By Tracy Brower
You want to be a successful leader—especially in times when you may be remote or more distanced from your team. But how? The most important attributes to engender support from team members and enhance commitment are responsiveness and accessibility. When team members can get in touch with you, and when you get back to them in a timely way, it is a powerful path toward engagement, commitment and performance.
Responsive leadership motivates commitment and performance
But while it may seem simple, it’s not easy. After all, with so much on your plate, how can you be responsive and accessible without being “always on” yourself? How can you be available to team members but still have a life?
Why It Matters
First, know that your accessibility and responsiveness are proven to matter—regardless of whether you’re responding in person or via digital means. Investing yourself in getting these right will payoff. Specifically, in one study of almost 5,000 employees globally, visibility and accessibility in leaders were correlated with confidence and performance in team members. In another analysis, responsiveness in leaders was found to have impact because it communicated trust, respect and empathy toward team members. People also felt safer—like they would receive attention when they needed it—when leaders were more accessible. These in turn helped drive performance. Leader responsiveness also created the conditions for reciprocity—situations in which people are motivated to contribute more when they receive more.
So how can you be responsive and accessible? The answer has to do with both mindset and mechanics. Both are important.
In terms of mindset, your perspective is important. One of my colleagues (an especially responsive leader herself) says her grandmother has a gift for making each grandchild feel valued and unique. Great leadership is like this as well. While no one should play favorites, it’s powerful for each team member to feel they matter and know you appreciate them and their contribution.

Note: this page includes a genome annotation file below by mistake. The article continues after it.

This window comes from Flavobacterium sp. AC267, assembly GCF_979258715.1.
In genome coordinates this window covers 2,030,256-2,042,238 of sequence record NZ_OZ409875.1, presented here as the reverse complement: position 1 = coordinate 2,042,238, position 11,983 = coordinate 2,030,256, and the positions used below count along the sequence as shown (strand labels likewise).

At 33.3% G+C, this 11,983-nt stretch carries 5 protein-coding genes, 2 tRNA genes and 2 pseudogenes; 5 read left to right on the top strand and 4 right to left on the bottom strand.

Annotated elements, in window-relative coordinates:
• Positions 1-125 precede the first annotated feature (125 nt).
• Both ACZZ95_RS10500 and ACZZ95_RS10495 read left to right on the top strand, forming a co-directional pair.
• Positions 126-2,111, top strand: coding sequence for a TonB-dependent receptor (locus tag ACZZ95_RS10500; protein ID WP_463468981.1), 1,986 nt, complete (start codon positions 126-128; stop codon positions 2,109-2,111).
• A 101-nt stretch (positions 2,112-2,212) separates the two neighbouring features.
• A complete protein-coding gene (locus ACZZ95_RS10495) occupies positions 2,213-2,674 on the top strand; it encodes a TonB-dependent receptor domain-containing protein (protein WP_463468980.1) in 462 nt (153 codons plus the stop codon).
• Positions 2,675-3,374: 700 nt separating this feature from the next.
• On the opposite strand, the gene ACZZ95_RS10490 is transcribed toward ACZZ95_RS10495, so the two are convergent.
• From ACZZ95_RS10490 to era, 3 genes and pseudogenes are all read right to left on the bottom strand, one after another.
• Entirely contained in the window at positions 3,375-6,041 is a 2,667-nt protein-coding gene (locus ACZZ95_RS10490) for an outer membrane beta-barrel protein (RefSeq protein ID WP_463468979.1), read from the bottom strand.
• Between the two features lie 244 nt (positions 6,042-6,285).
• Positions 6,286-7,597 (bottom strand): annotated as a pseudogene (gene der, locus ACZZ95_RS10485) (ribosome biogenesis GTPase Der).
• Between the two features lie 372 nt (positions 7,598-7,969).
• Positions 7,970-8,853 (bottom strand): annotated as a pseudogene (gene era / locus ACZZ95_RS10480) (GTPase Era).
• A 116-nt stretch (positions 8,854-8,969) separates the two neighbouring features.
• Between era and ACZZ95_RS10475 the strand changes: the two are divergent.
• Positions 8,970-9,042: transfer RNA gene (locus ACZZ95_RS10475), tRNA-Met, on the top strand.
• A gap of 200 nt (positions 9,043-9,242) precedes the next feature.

Empower people. When you give people responsibility and trust them to do good work, you won’t have to be as involved in the work they’re doing. Your time will be spent coaching, developing and making decisions where your perspective or position are most critical. You should set guardrails—for example spending more than a certain amount of money or which key topics require your input or decision-making—but within those boundaries, set people free. By not being too deeply in the details, you’ll have more time to be accessible where you’re needed most.
Know people. Another mindset to help you be more responsive is to know your people well. When you have a good sense of what motivates each employee and what their unique needs are, you’re able to tune your messages. You’ll be more responsive when you’re able to meet employees where they are and provide the information or direction they need most.
Trust people. Assume good intentions. When people reach out to you, believe they have a good reason for doing so. When you respect the team member and value that they’ve reached out, you’ll be able to respond in the most meaningful way.
In addition to having the right mindset, as an accessible leader you also want to have great tactics to manage your time and priorities, whether you’re in the office together or working remote. Another of my colleagues (one of the most responsive leaders with whom I’ve worked) says his productivity strategies help him stay available. These are the tactics which allow you to be open to team members without being constantly “on.” Here are 7 suggestions: